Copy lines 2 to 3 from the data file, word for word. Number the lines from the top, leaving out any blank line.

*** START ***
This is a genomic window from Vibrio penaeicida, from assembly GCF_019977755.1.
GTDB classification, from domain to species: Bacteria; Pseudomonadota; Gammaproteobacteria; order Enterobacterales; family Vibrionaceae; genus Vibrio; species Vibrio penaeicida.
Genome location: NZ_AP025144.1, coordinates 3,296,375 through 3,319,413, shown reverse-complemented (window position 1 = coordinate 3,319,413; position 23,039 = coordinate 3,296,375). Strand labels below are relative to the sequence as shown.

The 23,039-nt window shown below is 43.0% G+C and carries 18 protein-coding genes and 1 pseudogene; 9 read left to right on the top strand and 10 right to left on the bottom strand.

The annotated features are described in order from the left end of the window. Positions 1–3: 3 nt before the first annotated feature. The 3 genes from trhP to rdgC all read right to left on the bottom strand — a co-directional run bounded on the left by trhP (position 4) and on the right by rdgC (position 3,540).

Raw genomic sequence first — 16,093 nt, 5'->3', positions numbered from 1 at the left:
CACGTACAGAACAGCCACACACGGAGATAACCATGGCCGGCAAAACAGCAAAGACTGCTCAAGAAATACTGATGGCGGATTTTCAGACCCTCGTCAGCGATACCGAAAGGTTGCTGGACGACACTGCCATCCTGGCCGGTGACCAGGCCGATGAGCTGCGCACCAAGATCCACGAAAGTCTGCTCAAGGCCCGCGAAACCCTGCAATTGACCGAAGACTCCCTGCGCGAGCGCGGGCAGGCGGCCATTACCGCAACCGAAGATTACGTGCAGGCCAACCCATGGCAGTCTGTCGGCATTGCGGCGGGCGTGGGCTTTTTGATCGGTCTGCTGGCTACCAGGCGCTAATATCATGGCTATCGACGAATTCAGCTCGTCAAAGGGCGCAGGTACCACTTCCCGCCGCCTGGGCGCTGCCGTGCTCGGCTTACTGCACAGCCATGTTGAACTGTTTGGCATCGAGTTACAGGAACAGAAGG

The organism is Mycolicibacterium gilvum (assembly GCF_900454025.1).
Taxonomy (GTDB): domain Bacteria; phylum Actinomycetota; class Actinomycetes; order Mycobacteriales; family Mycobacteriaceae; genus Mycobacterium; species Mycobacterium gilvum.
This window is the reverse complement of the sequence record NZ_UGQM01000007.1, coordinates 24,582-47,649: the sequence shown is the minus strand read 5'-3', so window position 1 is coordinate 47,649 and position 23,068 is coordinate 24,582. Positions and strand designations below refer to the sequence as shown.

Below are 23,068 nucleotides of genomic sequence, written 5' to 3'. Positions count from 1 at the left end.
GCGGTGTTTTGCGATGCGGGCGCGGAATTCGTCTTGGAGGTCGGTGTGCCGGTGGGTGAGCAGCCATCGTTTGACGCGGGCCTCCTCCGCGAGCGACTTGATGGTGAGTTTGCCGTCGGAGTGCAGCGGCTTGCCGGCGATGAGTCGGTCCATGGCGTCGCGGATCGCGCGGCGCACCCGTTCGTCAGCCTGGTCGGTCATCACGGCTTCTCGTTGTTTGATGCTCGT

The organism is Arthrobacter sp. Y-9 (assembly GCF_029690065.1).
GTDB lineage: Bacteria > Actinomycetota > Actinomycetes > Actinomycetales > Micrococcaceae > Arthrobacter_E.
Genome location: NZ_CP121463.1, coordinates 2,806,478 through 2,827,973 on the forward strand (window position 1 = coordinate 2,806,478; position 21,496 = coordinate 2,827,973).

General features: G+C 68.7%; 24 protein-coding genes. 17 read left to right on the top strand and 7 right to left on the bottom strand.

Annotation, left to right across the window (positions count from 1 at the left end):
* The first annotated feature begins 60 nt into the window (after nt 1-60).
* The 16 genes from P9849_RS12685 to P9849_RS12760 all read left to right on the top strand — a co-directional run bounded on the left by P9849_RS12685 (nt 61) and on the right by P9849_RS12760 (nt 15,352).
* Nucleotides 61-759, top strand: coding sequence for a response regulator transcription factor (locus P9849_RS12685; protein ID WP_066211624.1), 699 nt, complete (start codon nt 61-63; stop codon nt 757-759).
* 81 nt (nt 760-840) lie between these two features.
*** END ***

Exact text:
GTDB classification, from domain to species: Bacteria; Pseudomonadota; Gammaproteobacteria; order Enterobacterales; family Vibrionaceae; genus Vibrio; species Vibrio penaeicida.
Genome location: NZ_AP025144.1, coordinates 3,296,375 through 3,319,413, shown reverse-complemented (window position 1 = coordinate 3,319,413; position 23,039 = coordinate 3,296,375). Strand labels below are relative to the sequence as shown.